"The professional opportunities for soccer players are very limited in America," says Florida State's Mark Krikorian. "There isn't a pro league here for women, and MLS is still pretty small, so you have to make sure a school is a good fit academically. If you want to be a physical therapist, and a school doesn't offer the courses you need to become certified, is it worth it to go there? It's a question of compatibility first and foremost.”
"It sounds like a cliché," says Clarke, "but the bottom line really is to have the kids graduate. I think kids have to draw up a list of the skills they have and the schools they're interested in attending," says Clarke. "Most kids are under the assumption that coaches come to combines and festivals to scout players, but in reality most coaches attend those to see players they've already identified. So players actually need to contact the coaches and visit the schools."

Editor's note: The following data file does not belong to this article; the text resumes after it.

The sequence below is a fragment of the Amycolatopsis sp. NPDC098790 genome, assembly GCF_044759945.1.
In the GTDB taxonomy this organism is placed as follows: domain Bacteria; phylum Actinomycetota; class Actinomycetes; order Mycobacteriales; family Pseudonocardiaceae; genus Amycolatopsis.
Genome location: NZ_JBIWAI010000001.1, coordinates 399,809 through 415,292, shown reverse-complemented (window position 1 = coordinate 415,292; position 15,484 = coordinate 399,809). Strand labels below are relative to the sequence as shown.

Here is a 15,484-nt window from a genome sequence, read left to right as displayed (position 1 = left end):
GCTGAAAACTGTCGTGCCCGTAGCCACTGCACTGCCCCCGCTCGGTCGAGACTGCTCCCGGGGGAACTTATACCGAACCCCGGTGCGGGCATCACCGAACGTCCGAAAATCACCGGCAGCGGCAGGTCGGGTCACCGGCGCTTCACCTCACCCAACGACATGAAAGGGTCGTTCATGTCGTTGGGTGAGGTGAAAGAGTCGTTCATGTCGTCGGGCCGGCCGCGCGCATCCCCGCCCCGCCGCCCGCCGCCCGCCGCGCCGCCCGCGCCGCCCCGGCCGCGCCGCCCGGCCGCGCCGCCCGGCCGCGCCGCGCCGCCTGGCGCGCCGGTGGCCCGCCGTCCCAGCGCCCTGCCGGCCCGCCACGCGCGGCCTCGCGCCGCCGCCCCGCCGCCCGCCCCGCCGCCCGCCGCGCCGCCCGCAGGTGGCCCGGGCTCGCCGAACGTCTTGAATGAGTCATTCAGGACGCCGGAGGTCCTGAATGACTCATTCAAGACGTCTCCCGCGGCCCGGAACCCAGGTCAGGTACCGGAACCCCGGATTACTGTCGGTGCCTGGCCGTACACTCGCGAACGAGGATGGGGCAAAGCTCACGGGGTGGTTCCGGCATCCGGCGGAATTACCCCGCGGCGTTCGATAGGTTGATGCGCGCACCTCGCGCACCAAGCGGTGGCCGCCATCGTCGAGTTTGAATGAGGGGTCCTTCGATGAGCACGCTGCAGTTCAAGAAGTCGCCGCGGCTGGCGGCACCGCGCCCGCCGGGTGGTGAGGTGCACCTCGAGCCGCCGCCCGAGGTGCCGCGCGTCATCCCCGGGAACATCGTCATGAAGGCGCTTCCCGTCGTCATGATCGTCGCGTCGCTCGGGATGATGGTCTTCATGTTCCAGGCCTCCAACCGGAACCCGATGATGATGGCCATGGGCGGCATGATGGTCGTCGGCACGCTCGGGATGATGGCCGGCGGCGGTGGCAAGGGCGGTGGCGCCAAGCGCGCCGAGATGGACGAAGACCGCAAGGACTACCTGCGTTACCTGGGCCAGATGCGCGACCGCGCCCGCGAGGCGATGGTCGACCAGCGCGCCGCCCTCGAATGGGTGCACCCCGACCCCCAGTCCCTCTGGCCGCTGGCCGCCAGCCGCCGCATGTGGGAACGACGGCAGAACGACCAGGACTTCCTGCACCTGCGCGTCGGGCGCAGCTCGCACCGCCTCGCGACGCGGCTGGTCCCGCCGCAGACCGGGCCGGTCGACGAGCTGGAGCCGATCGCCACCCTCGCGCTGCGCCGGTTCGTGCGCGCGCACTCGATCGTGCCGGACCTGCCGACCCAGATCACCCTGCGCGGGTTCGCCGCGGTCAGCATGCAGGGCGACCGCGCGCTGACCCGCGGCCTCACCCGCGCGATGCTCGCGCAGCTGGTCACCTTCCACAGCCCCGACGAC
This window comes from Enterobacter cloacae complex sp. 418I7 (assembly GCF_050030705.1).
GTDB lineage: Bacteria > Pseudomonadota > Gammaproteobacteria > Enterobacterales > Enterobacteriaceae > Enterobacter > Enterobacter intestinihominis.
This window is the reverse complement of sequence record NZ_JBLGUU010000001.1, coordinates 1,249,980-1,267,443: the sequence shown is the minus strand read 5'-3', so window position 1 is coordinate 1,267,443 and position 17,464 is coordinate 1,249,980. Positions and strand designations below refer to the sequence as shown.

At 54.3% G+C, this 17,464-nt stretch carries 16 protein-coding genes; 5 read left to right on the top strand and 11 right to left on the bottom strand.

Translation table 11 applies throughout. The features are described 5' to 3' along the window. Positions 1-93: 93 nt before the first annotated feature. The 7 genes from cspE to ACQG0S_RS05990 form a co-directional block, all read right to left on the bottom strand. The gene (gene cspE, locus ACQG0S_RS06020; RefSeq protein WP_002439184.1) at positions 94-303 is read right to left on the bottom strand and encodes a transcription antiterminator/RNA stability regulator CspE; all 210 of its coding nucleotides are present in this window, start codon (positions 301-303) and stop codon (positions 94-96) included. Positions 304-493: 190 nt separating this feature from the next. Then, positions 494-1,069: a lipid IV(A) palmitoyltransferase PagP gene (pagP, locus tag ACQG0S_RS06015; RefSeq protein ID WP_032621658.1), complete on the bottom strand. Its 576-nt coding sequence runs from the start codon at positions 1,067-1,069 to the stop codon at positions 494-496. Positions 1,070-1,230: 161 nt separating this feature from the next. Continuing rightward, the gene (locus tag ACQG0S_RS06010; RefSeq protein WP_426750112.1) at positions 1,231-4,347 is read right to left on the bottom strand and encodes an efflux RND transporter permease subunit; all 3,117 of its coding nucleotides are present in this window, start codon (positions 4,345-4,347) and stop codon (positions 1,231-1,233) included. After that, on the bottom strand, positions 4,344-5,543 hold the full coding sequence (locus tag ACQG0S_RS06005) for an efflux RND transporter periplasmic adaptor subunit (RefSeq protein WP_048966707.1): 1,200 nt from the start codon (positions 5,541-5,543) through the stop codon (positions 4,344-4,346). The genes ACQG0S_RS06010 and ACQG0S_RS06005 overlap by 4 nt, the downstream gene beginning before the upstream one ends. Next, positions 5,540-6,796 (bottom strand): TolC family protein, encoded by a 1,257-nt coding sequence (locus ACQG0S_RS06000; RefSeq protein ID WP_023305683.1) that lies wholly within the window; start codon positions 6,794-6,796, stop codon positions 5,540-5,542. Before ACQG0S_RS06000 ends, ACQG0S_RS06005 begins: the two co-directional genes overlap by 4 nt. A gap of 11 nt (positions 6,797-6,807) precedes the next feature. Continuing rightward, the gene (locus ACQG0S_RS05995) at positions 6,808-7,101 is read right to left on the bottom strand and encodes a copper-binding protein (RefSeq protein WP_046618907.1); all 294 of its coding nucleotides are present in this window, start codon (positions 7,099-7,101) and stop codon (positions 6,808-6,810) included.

Krikorian notes that these days, information on programs, a team's philosophy and school course offerings is readily available.
"Some people will look at the conference the college plays in," says Krikorian. "Is it a goal of yours to play in the ACC? Do you want to be in a location in the Northeast or in a warm climate? How far away from home do you want to be? Have you ever had an opportunity to work with someone on that team in another setting? Do you agree with the philosophy of the team? Have you been able to go watch them play?
"All of those things are part of a process in making sure that you've identified the things that will make you happy as a student, and that's got to be your major focus."